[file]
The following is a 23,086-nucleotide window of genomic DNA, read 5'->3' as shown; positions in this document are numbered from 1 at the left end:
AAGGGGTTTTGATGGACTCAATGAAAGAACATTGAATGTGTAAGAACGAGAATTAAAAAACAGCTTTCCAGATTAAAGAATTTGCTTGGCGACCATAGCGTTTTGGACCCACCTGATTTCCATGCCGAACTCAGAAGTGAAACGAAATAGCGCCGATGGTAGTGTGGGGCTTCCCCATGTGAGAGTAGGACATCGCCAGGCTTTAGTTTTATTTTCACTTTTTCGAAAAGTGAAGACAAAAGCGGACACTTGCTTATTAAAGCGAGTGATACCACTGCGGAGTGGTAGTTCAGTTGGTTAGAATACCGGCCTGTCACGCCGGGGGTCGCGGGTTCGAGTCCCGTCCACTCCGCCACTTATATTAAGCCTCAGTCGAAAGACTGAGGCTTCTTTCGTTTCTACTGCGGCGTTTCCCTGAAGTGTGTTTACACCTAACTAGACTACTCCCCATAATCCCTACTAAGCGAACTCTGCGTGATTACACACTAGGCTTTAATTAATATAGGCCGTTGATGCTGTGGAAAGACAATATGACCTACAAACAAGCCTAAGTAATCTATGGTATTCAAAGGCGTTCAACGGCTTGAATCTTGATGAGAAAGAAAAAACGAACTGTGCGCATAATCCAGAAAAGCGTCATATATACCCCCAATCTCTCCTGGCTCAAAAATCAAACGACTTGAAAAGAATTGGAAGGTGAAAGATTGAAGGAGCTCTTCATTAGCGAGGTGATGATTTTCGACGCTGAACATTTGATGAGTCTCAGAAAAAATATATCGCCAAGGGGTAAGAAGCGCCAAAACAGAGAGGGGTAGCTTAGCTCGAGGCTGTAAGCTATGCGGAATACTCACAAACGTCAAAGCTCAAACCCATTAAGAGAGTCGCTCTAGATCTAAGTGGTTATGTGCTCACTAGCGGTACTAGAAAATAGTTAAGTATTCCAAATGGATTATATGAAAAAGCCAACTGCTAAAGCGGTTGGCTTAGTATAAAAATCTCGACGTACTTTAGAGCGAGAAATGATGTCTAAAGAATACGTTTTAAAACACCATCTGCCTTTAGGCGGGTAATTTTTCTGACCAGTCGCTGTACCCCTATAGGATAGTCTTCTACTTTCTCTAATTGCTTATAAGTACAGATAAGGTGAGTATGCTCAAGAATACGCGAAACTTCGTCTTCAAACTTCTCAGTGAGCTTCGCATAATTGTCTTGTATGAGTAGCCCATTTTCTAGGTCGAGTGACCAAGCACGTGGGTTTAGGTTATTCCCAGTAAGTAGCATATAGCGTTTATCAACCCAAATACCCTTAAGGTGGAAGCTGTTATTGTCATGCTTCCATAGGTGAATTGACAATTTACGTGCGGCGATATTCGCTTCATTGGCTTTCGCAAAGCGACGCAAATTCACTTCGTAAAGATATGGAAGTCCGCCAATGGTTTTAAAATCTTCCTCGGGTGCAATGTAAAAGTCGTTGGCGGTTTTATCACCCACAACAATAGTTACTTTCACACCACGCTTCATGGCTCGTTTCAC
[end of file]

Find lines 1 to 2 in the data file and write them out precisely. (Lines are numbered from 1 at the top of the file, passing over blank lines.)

The following is a 23,086-nucleotide window of genomic DNA, read 5'->3' as shown; positions in this document are numbered from 1 at the left end:
AAGGGGTTTTGATGGACTCAATGAAAGAACATTGAATGTGTAAGAACGAGAATTAAAAAACAGCTTTCCAGATTAAAGAATTTGCTTGGCGACCATAGCGTTTTGGACCCACCTGATTTCCATGCCGAACTCAGAAGTGAAACGAAATAGCGCCGATGGTAGTGTGGGGCTTCCCCATGTGAGAGTAGGACATCGCCAGGCTTTAGTTTTATTTTCACTTTTTCGAAAAGTGAAGACAAAAGCGGACACTTGCTTATTAAAGCGAGTGATACCACTGCGGAGTGGTAGTTCAGTTGGTTAGAATACCGGCCTGTCACGCCGGGGGTCGCGGGTTCGAGTCCCGTCCACTCCGCCACTTATATTAAGCCTCAGTCGAAAGACTGAGGCTTCTTTCGTTTCTACTGCGGCGTTTCCCTGAAGTGTGTTTACACCTAACTAGACTACTCCCCATAATCCCTACTAAGCGAACTCTGCGTGATTACACACTAGGCTTTAATTAATATAGGCCGTTGATGCTGTGGAAAGACAATATGACCTACAAACAAGCCTAAGTAATCTATGGTATTCAAAGGCGTTCAACGGCTTGAATCTTGATGAGAAAGAAAAAACGAACTGTGCGCATAATCCAGAAAAGCGTCATATATACCCCCAATCTCTCCTGGCTCAAAAATCAAACGACTTGAAAAGAATTGGAAGGTGAAAGATTGAAGGAGCTCTTCATTAGCGAGGTGATGATTTTCGACGCTGAACATTTGATGAGTCTCAGAAAAAATATATCGCCAAGGGGTAAGAAGCGCCAAAACAGAGAGGGGTAGCTTAGCTCGAGGCTGTAAGCTATGCGGAATACTCACAAACGTCAAAGCTCAAACCCATTAAGAGAGTCGCTCTAGATCTAAGTGGTTATGTGCTCACTAGCGGTACTAGAAAATAGTTAAGTATTCCAAATGGATTATATGAAAAAGCCAACTGCTAAAGCGGTTGGCTTAGTATAAAAATCTCGACGTACTTTAGAGCGAGAAATGATGTCTAAAGAATACGTTTTAAAACACCATCTGCCTTTAGGCGGGTAATTTTTCTGACCAGTCGCTGTACCCCTATAGGATAGTCTTCTACTTTCTCTAATTGCTTATAAGTACAGATAAGGTGAGTATGCTCAAGAATACGCGAAACTTCGTCTTCAAACTTCTCAGTGAGCTTCGCATAATTGTCTTGTATGAGTAGCCCATTTTCTAGGTCGAGTGACCAAGCACGTGGGTTTAGGTTATTCCCAGTAAGTAGCATATAGCGTTTATCAACCCAAATACCCTTAAGGTGGAAGCTGTTATTGTCATGCTTCCATAGGTGAATTGACAATTTACGTGCGGCGATATTCGCTTCATTGGCTTTCGCAAAGCGACGCAAATTCACTTCGTAAAGATATGGAAGTCCGCCAATGGTTTTAAAATCTTCCTCGGGTGCAATGTAAAAGTCGTTGGCGGTTTTATCACCCACAACAATAGTTACTTTCACACCACGCTTCATGGCTCGTTTCAC